Medical detox offers a safer, more effective recovery alternative. It’s a sober environment that reduces the risk of relapse and prepares you for subsequent care at a drug and alcohol addiction treatment center.
If withdrawal symptoms occur, medical professionals are available to treat the symptoms. In addition to making withdrawal more comfortable, this reduces the risk of relapse.
Medical detox offers long-term benefits because of the short-term success it provides. The more successful your early days in treatment, the likelier you'll stick with the process and remain sober.
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How Does Medical Detox Address Addiction?
Completing medical detox alone isn’t enough to ensure you overcome an addiction. Once a drug is out of your system and your immediate risk of complications from withdrawal has passed, you can focus on:
- Group meetings
- Stress management
- Family counseling that involves loved ones
- Life skills training
- Long-term substance abuse management
It's crucial to receive ongoing treatment and address other health issues, especially if you have a co-occurring mental disorder. Detox is preparation for the hard work of recovery and sober living, which starts after completing the detox process.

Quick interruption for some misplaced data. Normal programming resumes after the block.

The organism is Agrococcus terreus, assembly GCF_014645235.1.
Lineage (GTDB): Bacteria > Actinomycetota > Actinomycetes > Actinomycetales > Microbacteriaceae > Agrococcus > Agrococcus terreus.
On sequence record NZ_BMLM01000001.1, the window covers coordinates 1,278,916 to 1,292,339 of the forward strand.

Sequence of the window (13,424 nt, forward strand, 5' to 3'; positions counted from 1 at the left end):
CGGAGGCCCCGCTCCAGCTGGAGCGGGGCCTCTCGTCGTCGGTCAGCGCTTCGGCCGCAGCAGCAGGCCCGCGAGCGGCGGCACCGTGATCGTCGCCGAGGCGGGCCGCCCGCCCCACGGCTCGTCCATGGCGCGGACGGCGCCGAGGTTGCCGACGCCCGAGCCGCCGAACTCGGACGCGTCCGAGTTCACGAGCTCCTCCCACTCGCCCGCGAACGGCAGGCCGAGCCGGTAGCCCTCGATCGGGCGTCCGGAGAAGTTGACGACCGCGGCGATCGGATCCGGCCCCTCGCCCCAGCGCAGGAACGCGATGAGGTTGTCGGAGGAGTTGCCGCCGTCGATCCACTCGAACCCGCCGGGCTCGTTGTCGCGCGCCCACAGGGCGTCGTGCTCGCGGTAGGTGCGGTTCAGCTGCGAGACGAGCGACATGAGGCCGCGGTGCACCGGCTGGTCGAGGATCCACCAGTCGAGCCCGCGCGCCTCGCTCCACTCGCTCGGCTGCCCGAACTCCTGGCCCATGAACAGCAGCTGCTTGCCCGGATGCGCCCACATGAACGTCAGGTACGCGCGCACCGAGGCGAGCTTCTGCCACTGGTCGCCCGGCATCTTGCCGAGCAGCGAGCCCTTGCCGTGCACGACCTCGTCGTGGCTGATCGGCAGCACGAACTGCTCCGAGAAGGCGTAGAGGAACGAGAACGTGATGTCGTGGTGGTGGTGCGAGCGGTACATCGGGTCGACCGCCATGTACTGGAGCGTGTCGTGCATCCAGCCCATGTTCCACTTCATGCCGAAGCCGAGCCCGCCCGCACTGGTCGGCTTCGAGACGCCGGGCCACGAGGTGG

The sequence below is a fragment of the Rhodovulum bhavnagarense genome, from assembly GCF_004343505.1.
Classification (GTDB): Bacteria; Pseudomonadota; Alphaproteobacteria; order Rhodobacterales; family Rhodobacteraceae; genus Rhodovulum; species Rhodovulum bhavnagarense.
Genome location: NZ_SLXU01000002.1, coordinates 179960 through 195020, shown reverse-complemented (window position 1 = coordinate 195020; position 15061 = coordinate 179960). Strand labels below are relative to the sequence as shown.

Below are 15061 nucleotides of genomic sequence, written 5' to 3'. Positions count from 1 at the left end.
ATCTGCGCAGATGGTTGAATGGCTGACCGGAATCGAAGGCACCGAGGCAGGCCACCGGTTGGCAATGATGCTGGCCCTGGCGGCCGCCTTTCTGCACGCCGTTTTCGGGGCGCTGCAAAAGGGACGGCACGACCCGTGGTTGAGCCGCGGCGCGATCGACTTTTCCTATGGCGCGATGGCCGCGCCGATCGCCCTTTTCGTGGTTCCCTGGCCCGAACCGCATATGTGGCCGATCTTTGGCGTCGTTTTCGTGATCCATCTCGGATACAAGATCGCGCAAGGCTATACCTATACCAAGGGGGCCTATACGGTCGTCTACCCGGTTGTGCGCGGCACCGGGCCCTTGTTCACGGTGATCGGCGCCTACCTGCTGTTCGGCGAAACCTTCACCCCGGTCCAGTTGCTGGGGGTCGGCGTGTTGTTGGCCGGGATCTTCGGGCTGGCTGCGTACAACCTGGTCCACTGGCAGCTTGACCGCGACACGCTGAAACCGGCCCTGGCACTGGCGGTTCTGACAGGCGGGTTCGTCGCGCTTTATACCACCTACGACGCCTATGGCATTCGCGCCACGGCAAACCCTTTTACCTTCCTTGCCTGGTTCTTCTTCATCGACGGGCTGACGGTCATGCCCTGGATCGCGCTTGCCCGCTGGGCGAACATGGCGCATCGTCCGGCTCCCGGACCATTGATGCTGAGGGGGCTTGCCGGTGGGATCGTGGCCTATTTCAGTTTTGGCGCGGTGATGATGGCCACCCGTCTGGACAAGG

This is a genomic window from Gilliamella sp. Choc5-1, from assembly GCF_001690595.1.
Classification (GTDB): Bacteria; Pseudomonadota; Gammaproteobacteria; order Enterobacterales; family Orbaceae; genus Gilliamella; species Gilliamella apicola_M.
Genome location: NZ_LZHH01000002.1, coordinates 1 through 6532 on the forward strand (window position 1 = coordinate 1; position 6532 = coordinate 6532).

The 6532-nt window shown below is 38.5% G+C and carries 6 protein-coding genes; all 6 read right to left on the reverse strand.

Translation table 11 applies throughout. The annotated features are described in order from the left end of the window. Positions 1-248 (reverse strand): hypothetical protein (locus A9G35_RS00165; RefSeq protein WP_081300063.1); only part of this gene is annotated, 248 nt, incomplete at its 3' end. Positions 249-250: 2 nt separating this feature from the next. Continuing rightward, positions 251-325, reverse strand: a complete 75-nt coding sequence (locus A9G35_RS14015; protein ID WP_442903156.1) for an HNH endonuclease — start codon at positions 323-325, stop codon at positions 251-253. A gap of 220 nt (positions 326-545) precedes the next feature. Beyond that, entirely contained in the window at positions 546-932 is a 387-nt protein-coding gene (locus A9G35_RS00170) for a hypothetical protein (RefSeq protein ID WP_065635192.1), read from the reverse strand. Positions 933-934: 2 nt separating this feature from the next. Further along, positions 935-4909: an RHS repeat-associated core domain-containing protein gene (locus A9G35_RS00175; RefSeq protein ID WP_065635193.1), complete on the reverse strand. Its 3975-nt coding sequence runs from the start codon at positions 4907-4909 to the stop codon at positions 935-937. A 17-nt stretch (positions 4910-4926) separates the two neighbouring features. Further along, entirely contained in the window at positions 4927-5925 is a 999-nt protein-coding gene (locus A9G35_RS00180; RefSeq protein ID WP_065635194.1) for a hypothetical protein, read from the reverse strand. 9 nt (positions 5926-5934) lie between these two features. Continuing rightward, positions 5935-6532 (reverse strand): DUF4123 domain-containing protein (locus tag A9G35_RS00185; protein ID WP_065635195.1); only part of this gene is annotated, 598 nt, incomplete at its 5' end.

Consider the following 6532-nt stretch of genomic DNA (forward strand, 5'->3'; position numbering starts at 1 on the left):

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How Long is Medical Detox?
The length of medical detox varies from person to person, depending on the drug and the severity of the addiction. Programs are usually 3, 5, or 7 days long, followed by 6 to 8 weeks or more of intensive outpatient therapy.
Withdrawal symptoms usually begin within 8 to 48 hours after the last drug dose and continue for a week to a few weeks. The medical detox process usually lasts no more than four weeks.
How long detox takes depends on various factors, including:
- The substance you used
- If you abused multiple substances
- Frequency of use
- Quantity of substances
- The presence of any mental health conditions
- Medical history
How Long Does It Take to Detox From Drugs?
The following table offers a concise overview of the typical detox duration and onset for several common drugs:
|Onset of Withdrawal Symptoms
|Peak and Duration
|Notable Symptoms and Factors
|Opioids (e.g. Heroin, Prescriptions)
|8-12 hours after last use
|Peak: 1 to 3 days. Duration: Up to 7 days
|Severity varies among opioids
|Within 24 hours
|Few days to several months, depending on type
|Valium: 10 to 12 days; Xanax: 4 to 5 days to clear
|Stimulants (e.g. Cocaine, Meth)
|Few hours to several days
|Most intense: About a week in
|Psychological effects can last weeks or months
|Barbiturates (Sleeping Pills)
|8-12 hours after last dose
|Peak: 16 hours Duration: Up to 5 days
|Persistent mental and emotional effects